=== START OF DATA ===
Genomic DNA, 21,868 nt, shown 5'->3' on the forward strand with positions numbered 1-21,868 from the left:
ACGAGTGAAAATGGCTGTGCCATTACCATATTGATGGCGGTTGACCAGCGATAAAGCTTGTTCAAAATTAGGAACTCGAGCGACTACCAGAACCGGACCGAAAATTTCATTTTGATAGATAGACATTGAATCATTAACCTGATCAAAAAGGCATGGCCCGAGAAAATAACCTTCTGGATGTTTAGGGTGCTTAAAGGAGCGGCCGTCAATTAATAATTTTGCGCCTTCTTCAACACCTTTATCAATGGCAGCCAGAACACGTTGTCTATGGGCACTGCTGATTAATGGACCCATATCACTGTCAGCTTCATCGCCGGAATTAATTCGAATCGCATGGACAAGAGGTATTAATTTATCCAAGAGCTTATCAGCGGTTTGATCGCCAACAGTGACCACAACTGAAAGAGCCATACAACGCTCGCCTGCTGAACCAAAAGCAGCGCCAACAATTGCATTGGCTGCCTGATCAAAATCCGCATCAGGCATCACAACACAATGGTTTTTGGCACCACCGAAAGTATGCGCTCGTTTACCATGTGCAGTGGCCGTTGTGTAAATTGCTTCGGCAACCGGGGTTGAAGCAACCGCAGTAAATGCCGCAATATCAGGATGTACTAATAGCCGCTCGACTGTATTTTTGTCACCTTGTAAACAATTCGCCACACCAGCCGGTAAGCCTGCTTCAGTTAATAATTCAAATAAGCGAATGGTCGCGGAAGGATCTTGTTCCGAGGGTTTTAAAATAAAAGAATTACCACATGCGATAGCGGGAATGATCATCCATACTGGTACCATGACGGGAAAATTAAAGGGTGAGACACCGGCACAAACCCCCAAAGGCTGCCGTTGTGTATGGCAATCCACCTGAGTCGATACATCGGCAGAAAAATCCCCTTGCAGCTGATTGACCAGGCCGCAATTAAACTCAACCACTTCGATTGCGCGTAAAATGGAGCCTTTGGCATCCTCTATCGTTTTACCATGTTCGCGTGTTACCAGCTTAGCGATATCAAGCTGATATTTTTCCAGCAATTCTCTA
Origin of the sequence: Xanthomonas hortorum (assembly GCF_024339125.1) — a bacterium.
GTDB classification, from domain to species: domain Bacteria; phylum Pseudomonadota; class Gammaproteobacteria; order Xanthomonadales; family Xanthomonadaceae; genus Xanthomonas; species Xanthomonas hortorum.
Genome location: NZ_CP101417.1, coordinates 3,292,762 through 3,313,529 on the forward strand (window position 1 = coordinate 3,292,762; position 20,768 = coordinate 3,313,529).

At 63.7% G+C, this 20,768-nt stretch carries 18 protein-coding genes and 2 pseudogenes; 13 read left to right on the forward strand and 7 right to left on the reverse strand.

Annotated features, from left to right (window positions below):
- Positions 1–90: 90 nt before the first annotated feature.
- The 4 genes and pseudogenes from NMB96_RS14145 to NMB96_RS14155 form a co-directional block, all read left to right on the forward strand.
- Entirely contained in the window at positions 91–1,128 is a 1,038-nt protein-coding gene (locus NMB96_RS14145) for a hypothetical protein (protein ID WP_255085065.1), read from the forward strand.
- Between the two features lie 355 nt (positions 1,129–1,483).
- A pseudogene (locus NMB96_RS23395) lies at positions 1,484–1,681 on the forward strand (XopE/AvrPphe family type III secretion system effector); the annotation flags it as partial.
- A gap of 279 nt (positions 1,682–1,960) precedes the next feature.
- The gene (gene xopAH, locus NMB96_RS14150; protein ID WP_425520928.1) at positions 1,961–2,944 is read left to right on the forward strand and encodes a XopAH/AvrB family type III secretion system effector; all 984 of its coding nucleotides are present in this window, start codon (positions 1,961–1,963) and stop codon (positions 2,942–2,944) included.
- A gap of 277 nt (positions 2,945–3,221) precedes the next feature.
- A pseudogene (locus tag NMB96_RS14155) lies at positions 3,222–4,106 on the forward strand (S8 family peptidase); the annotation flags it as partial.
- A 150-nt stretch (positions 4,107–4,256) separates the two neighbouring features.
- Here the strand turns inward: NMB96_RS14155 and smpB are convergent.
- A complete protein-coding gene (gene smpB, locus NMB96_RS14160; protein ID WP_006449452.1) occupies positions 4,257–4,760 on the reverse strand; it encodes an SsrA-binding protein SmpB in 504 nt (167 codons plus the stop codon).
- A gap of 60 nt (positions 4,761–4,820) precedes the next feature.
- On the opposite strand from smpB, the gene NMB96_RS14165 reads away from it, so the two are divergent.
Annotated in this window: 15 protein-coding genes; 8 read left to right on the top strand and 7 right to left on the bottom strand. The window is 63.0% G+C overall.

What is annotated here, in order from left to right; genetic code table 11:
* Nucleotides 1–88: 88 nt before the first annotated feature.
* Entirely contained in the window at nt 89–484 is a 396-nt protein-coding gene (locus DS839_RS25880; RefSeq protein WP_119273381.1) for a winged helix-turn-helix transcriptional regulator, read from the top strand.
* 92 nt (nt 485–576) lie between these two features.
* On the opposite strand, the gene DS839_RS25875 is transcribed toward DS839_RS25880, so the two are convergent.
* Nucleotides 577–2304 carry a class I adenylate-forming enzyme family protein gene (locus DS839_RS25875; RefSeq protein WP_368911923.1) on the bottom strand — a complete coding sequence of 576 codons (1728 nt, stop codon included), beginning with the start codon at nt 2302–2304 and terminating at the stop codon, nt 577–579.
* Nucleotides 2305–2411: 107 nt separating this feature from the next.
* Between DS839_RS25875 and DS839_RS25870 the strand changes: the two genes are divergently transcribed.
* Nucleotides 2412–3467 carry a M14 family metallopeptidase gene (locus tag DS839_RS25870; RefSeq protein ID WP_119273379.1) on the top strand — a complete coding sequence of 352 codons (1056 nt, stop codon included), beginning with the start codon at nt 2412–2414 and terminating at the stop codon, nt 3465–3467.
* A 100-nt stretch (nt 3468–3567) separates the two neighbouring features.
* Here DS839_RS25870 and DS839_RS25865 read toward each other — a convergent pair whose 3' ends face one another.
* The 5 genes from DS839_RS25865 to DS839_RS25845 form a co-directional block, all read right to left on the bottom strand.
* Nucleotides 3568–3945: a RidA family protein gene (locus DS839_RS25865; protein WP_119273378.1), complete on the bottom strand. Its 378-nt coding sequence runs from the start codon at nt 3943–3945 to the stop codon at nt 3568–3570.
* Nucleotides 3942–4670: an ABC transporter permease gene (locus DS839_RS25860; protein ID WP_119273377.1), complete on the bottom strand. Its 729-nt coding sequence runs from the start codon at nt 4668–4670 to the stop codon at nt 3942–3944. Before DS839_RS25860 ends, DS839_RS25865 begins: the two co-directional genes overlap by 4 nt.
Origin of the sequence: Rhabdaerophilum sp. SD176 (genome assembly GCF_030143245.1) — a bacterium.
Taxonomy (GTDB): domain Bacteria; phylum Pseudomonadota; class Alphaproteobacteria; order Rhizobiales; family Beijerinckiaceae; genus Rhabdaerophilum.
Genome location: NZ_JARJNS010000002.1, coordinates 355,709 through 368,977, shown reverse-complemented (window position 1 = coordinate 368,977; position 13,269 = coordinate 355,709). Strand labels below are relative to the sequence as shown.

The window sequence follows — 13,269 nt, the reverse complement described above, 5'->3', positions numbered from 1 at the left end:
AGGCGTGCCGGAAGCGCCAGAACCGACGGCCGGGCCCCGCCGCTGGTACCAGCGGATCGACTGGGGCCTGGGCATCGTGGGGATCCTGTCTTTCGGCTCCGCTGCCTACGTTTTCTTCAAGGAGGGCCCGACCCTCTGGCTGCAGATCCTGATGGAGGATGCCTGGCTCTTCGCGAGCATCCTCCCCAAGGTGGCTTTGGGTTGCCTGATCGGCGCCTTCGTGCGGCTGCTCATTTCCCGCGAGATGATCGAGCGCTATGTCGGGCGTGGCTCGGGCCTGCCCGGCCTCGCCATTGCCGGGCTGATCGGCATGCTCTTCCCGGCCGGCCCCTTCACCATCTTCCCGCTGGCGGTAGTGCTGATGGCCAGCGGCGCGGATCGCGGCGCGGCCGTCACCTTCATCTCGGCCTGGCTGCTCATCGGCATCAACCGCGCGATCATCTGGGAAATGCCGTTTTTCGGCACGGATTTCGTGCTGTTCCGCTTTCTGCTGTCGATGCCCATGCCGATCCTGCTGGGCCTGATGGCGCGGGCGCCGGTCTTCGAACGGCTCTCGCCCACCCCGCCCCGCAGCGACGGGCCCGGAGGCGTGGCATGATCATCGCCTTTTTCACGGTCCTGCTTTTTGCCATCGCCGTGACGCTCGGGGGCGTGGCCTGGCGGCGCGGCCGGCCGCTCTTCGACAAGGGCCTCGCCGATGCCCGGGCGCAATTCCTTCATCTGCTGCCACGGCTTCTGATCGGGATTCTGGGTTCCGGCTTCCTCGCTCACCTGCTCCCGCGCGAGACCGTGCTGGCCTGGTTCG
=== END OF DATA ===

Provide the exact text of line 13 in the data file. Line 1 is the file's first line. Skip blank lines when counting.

- A gap of 279 nt (positions 1,682–1,960) precedes the next feature.